Cavities that form between two teeth are referred to as interproximal cavities. The cause of interproximal cavities is the same as the cause of other dental cavities. They form in places where your tooth enamel has worn away from use, chipped, or cracked and bacteria has gotten into the inner dentin layer of the tooth. Once the bacteria get into the dentin, then decay starts and continues until the tooth is treated.
Interproximal cavities are a common problem that is easily treatable in all general dentistry offices. And, thankfully, this type of cavity has many successful treatment options for you to choose from.
If you believe you may have interproximal cavities and are anxiously awaiting an appointment with your dentist, here's what you need to know about this common dental problem.
Symptoms of Interproximal Cavities
There are many different symptoms of interproximal cavities. The most common are problems with sensitivity when:
- eating foods containing sugar
- chewing hard foods
- drinking cold beverages
- drinking hot beverages
While these symptoms can be caused by many other dental problems, they will become more pronounced over time if not treated and are tell-tale signs you must seek dental treatment as soon as possible. Interproximal cavities that are found early have more treatment options available and saving the tooth is a lot easier than if you wait until the decay really takes hold.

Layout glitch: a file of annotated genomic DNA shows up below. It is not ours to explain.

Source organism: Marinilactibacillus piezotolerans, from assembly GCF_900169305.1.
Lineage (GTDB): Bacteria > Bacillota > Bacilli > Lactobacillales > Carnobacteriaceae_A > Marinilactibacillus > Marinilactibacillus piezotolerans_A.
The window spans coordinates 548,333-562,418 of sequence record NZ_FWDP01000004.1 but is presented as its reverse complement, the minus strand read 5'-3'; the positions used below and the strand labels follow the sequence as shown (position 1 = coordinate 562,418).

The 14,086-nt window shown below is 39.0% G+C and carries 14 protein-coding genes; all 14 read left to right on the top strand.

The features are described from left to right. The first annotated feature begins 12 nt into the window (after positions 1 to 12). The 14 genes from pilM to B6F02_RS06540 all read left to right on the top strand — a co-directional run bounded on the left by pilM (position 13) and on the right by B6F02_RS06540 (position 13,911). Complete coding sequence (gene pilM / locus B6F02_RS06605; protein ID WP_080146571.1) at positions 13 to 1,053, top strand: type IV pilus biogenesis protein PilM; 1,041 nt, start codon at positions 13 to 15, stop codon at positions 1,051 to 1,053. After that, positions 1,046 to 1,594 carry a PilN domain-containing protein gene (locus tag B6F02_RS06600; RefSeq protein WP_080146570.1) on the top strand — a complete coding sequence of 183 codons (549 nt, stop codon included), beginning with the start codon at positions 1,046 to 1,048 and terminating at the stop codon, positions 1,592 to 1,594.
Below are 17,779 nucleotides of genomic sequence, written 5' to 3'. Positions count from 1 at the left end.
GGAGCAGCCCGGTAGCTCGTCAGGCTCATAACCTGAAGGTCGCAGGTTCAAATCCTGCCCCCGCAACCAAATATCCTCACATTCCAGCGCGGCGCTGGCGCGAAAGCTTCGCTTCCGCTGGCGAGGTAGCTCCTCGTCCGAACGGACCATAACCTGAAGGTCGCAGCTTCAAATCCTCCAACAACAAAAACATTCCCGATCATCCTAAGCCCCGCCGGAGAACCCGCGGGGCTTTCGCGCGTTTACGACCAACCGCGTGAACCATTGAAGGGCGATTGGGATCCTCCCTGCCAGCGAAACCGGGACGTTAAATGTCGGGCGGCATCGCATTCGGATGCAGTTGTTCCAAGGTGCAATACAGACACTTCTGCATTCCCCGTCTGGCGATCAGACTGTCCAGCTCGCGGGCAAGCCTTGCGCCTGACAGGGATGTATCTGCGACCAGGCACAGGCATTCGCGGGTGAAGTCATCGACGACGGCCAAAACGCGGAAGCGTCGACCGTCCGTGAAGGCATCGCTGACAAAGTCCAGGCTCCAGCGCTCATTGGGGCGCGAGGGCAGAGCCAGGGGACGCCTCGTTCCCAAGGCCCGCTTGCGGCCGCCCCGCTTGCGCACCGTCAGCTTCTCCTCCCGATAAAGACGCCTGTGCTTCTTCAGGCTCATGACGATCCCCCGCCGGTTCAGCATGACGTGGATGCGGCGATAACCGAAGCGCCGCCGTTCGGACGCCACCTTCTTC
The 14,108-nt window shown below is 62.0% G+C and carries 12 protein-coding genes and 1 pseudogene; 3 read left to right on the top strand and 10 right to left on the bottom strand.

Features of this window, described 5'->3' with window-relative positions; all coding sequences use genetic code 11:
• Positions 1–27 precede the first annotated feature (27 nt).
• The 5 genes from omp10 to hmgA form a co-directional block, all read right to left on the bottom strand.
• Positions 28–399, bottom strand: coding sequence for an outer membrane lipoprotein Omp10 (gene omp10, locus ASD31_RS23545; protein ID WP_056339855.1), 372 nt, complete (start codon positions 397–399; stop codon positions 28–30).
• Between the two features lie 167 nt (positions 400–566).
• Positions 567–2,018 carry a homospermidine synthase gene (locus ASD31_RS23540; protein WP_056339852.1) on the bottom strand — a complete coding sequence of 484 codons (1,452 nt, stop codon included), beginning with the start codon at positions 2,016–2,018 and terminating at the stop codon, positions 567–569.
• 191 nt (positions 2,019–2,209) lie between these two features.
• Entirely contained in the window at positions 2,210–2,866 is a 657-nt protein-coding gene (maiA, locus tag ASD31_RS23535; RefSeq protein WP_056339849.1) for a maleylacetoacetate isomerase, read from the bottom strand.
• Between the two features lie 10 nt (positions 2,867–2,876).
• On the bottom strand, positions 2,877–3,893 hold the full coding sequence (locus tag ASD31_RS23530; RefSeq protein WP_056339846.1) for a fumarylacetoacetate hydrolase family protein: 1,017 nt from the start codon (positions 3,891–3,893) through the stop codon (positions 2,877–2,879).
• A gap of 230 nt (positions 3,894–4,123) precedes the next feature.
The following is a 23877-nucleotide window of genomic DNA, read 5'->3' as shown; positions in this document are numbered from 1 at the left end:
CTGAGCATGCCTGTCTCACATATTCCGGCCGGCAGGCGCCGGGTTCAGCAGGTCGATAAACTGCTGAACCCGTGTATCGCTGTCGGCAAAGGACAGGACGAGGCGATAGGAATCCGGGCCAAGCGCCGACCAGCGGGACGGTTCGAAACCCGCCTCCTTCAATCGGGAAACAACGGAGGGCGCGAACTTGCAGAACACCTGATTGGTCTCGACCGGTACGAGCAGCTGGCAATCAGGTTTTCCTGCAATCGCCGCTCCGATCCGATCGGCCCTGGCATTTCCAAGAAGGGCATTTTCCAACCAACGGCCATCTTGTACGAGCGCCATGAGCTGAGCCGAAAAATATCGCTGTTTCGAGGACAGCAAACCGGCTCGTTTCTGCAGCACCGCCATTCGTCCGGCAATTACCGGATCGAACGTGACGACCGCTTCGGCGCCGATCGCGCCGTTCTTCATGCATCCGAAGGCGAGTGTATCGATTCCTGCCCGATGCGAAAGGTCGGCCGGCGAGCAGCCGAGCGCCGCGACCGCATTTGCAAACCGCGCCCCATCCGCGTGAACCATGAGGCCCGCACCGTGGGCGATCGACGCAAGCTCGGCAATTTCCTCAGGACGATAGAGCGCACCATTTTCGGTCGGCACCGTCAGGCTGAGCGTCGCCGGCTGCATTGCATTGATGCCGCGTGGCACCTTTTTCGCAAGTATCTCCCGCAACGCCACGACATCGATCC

Diagnosis of Interproximal Cavities
When you visit your dentist's office, their staff will take a series of dental x-rays. On the x-rays, your dentist will be able to see even the smallest areas of decay on the surface of your teeth.
If the x-rays show areas between your teeth with enamel loss and the beginning signs of decay in the dentin layer, then you will be diagnosed with an interproximal cavity.
Treatment Options for Interproximal Cavities
There are many different treatment options for interproximal cavities. The quickest, cheapest, and the noninvasive option is flouride gel recalcification. Fluoride gel recalcification is sometimes possible if the decay does not yet go all the way into the dentin layer. With this treatment, the tooth is simply coated with a fluoride gel and treated with a UV light.
However, most of the time, interproximal cavities need to be drilled out and either filled or the tooth covered by a crown.
Finally, for excessive tooth decay where a cavity has been present and gone untreated for a long time, a root canal may be necessary. For more information, visit websites like https://valleyoakdentalgroup.com/.Share